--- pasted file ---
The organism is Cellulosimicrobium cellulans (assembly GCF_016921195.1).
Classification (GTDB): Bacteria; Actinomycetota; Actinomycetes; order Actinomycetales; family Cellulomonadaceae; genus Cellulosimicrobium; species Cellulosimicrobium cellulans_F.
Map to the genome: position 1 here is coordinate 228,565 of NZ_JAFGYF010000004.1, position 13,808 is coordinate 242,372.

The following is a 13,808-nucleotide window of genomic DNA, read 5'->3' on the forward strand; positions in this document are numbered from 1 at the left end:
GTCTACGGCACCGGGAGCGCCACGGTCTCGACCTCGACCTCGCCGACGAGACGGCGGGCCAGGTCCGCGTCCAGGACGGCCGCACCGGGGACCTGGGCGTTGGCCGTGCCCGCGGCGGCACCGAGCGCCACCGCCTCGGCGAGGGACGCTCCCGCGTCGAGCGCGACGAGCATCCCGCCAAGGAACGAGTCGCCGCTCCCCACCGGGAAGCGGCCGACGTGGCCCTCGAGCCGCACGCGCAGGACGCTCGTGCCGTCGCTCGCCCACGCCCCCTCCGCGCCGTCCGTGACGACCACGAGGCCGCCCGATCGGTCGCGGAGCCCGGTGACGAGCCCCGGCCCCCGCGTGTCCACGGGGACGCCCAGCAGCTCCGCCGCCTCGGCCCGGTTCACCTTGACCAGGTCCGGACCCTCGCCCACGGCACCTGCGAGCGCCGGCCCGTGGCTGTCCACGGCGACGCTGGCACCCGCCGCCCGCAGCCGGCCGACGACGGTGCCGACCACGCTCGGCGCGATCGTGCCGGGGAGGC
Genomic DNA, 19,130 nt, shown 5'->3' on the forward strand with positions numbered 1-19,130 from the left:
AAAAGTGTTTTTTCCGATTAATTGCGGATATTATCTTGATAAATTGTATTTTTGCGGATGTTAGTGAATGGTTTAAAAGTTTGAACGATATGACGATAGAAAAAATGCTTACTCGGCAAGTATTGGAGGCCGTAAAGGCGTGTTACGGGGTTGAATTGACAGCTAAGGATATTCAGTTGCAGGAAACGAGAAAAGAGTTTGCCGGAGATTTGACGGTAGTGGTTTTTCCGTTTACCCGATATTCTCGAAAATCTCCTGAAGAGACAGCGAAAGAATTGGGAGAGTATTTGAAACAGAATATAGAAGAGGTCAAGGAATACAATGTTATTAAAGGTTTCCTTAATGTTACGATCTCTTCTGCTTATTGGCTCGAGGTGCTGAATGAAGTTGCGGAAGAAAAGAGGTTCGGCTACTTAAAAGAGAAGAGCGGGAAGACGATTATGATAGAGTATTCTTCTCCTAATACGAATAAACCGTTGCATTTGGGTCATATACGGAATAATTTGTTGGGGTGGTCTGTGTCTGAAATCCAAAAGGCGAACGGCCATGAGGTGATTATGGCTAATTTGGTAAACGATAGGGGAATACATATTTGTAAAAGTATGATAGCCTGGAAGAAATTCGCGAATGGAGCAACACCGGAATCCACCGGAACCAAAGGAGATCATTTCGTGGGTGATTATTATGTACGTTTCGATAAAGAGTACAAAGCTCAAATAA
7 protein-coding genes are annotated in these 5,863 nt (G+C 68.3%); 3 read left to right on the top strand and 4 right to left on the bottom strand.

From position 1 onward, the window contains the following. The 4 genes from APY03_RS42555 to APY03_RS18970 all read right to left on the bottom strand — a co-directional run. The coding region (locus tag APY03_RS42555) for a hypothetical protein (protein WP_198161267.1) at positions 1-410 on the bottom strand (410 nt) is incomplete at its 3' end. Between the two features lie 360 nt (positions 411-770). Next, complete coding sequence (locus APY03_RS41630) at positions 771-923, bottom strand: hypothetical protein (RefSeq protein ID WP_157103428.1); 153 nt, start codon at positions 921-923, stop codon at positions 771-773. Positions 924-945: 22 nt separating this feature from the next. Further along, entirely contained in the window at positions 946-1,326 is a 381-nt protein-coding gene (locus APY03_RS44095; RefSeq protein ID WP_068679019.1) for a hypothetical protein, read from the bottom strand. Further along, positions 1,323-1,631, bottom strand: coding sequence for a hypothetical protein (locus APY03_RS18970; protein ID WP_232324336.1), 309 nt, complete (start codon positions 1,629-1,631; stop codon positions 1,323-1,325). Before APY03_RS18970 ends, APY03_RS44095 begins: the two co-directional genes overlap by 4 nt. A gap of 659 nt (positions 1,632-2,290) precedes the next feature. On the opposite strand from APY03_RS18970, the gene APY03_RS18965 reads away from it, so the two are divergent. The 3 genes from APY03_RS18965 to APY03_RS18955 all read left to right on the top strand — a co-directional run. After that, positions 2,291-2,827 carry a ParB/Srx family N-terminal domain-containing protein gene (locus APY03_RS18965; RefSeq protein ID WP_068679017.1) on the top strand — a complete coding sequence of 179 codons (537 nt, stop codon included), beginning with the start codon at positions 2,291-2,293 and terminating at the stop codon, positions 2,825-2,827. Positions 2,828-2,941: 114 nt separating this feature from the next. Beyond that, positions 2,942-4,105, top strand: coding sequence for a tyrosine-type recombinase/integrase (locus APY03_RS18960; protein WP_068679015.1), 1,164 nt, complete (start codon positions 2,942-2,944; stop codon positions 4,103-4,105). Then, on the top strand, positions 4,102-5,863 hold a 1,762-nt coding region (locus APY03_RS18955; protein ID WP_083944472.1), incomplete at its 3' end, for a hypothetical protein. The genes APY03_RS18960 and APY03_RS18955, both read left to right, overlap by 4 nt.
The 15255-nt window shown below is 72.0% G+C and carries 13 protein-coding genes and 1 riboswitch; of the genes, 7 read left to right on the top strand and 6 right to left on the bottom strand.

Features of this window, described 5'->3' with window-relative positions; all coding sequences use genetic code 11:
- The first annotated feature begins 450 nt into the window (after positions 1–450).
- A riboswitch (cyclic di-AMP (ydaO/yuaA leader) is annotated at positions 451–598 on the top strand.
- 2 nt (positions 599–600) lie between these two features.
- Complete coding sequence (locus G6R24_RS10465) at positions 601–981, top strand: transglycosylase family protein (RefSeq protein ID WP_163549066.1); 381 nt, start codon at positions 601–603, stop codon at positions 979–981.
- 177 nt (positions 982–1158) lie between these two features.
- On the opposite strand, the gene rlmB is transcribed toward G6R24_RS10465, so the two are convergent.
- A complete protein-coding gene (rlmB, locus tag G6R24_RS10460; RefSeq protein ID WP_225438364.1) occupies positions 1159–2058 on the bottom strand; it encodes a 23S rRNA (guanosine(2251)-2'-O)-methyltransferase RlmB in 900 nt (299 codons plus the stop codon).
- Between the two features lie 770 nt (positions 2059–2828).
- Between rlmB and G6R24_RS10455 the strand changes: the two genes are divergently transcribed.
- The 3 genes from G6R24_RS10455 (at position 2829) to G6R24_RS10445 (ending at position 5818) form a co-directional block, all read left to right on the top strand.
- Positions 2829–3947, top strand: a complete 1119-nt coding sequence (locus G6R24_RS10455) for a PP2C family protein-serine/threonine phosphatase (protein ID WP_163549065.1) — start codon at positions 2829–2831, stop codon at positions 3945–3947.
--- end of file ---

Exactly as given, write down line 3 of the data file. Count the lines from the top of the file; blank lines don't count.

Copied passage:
Map to the genome: position 1 here is coordinate 228,565 of NZ_JAFGYF010000004.1, position 13,808 is coordinate 242,372.